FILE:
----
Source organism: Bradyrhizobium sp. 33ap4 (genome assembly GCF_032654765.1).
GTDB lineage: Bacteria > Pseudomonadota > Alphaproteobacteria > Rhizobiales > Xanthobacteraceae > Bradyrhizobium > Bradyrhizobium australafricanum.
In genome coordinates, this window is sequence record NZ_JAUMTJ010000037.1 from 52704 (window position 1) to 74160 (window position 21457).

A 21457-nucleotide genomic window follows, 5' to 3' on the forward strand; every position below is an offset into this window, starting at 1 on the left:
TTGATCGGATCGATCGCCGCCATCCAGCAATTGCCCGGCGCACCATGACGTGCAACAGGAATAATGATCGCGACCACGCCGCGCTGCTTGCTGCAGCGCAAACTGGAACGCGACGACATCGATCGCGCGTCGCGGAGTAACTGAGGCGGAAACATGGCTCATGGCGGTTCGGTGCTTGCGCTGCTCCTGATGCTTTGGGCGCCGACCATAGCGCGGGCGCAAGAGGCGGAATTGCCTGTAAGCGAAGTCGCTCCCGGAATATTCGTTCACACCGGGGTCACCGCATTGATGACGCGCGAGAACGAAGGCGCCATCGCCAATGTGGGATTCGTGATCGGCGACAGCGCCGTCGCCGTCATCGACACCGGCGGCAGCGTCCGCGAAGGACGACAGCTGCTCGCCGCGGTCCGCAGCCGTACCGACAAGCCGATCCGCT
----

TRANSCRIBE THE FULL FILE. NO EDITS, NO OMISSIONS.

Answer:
Source organism: Bradyrhizobium sp. 33ap4 (genome assembly GCF_032654765.1).
GTDB lineage: Bacteria > Pseudomonadota > Alphaproteobacteria > Rhizobiales > Xanthobacteraceae > Bradyrhizobium > Bradyrhizobium australafricanum.
In genome coordinates, this window is sequence record NZ_JAUMTJ010000037.1 from 52704 (window position 1) to 74160 (window position 21457).

A 21457-nucleotide genomic window follows, 5' to 3' on the forward strand; every position below is an offset into this window, starting at 1 on the left:
TTGATCGGATCGATCGCCGCCATCCAGCAATTGCCCGGCGCACCATGACGTGCAACAGGAATAATGATCGCGACCACGCCGCGCTGCTTGCTGCAGCGCAAACTGGAACGCGACGACATCGATCGCGCGTCGCGGAGTAACTGAGGCGGAAACATGGCTCATGGCGGTTCGGTGCTTGCGCTGCTCCTGATGCTTTGGGCGCCGACCATAGCGCGGGCGCAAGAGGCGGAATTGCCTGTAAGCGAAGTCGCTCCCGGAATATTCGTTCACACCGGGGTCACCGCATTGATGACGCGCGAGAACGAAGGCGCCATCGCCAATGTGGGATTCGTGATCGGCGACAGCGCCGTCGCCGTCATCGACACCGGCGGCAGCGTCCGCGAAGGACGACAGCTGCTCGCCGCGGTCCGCAGCCGTACCGACAAGCCGATCCGCT